IT security in Swedish agencies has been called into question after the emergence of a leak containing millions of Swedes’ driving licence data.
Säpo (Sweden’s security police) conducted an investigation into the Swedish transport agency Transportstyrelsen after the leak came to light. Vehicle data, including military and police, was made available to IT workers in Eastern Europe who had not been granted sufficient clearance to access data.
IT maintenance was outsourced to IBM in April 2015 as a cost-cutting measure, with full access to all data and logs granted to IBM administrators in the Czech Republic. A company in Serbia maintained all communications and firewalls.
In an interview with Säpo, one transport agency staff member accused those responsible for outsourcing without conducting security checks as “handing over the keys to the kingdom”.
Security expert Johan Wiktorin told Swedish newspaper Dagens Nyhetar:
The fact that a security check has not been made is serious. That means you have not tested the people’s loyalty and don’t know if you can trust them from the Swedish side. In the case of Serbia, there’s a fairly close relationship between the Serbian and Russian intelligence services. In the worst case, foreign intelligence services have been given an access route into the computer systems.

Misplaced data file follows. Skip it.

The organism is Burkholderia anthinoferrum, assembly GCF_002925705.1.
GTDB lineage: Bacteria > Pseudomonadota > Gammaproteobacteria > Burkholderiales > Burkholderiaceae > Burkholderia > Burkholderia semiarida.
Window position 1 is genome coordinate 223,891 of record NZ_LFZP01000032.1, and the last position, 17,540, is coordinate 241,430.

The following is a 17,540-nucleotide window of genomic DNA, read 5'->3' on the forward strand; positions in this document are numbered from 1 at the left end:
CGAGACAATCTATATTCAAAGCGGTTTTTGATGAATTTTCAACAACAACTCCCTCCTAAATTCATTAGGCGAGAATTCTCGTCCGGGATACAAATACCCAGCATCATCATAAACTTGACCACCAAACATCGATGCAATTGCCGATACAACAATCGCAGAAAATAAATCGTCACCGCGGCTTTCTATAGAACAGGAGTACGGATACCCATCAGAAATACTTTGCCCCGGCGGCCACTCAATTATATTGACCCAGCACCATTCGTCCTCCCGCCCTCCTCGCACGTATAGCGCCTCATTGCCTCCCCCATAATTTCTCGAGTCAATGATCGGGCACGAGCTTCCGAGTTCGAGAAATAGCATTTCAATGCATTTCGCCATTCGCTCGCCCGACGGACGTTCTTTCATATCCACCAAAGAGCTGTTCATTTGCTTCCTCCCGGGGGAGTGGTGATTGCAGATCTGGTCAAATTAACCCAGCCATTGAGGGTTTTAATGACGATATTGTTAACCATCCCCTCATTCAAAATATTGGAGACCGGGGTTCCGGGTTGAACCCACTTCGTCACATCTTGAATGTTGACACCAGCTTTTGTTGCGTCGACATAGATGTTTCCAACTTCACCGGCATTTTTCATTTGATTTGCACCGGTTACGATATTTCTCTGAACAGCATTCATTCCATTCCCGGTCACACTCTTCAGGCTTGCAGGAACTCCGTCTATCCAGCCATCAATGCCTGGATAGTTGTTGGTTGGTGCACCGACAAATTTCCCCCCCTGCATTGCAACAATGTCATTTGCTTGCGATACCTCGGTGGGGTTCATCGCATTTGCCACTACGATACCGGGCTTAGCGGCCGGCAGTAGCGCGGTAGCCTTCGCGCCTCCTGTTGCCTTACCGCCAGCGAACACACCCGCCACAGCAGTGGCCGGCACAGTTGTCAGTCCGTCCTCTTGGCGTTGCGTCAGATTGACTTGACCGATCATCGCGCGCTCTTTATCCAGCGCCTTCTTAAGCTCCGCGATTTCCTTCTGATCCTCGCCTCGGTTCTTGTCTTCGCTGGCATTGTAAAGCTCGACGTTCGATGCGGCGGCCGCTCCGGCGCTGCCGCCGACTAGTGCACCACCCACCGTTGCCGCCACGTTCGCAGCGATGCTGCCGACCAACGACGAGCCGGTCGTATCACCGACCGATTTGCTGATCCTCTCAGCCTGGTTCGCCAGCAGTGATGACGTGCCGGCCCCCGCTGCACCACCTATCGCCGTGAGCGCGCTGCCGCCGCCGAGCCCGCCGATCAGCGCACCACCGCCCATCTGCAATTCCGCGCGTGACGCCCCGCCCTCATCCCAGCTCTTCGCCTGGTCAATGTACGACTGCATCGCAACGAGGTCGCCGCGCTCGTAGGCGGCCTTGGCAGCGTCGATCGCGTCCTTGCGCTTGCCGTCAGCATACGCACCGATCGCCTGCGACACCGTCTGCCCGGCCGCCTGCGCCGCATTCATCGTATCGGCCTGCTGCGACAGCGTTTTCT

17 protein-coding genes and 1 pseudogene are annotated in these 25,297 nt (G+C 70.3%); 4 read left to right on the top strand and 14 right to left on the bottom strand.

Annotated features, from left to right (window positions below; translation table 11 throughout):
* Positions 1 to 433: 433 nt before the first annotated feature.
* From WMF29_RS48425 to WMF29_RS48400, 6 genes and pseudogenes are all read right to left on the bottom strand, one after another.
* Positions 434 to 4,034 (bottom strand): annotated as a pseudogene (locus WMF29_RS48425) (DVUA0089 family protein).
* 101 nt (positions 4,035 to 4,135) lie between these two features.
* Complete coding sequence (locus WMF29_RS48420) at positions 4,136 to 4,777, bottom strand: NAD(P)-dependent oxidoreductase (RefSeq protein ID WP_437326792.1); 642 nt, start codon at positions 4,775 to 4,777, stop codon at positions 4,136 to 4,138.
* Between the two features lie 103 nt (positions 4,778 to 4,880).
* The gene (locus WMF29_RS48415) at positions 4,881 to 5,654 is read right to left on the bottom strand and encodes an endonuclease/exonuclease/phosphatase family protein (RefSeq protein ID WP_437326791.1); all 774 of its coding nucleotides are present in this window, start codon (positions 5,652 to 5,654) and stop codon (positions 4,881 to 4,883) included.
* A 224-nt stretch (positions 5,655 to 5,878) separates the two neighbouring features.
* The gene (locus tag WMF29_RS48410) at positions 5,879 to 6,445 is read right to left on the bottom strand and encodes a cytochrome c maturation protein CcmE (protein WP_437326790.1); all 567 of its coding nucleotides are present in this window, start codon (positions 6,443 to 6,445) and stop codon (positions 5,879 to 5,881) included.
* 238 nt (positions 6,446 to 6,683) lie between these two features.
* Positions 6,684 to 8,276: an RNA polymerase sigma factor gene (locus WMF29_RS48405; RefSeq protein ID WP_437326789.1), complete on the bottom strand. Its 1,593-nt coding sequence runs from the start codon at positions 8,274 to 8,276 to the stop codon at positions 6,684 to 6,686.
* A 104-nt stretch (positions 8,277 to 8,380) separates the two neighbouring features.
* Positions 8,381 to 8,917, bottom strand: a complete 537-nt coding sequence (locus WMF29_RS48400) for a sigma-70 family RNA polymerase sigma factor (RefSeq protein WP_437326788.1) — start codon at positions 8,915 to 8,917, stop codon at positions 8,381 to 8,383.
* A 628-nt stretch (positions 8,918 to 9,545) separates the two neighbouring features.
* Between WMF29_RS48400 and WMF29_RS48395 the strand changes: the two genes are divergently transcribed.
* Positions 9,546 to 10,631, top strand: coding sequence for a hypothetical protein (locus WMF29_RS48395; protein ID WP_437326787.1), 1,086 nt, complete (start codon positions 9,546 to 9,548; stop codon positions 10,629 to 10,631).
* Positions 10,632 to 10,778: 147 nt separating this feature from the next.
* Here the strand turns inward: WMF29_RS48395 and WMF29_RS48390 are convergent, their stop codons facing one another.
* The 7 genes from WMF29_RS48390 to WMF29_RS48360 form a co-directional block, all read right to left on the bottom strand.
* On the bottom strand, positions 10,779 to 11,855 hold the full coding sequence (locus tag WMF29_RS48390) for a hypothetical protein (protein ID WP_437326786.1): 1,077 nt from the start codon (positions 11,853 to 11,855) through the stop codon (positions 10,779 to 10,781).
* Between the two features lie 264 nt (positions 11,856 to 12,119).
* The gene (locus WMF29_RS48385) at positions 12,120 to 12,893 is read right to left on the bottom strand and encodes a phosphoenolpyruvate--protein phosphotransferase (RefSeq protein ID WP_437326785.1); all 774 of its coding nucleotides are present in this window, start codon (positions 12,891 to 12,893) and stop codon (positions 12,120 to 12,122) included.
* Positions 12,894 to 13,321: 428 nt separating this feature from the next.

Prosecutor Ewamari Häggkvist told Swedish public radio:
I think it is serious that security protection is not taken seriously at so many government agencies, including the transport agency in this case. It is not forbidden in Sweden to place data services in other countries, even if you’re an authority that holds secret information. But what it’s about is that people need security clearance to handle such data, and that’s where they failed.
This isn’t the first time Transportstyrelsen has courted controversy. Maria Ågren, its former director general, was previously fined 70,000 krona (€7,270) when she was found guilty of being “careless with secret information”. In January 2017 she was removed from her position for undisclosed reasons.
Every organisation that processes EU residents’ personal data must be able to demonstrate its compliance with the General Data Protection Regulation (GDPR) by 25 May 2018. Failure to do so could bring fines of up to 4% of annual global turnover or €20 million – whichever is greater.
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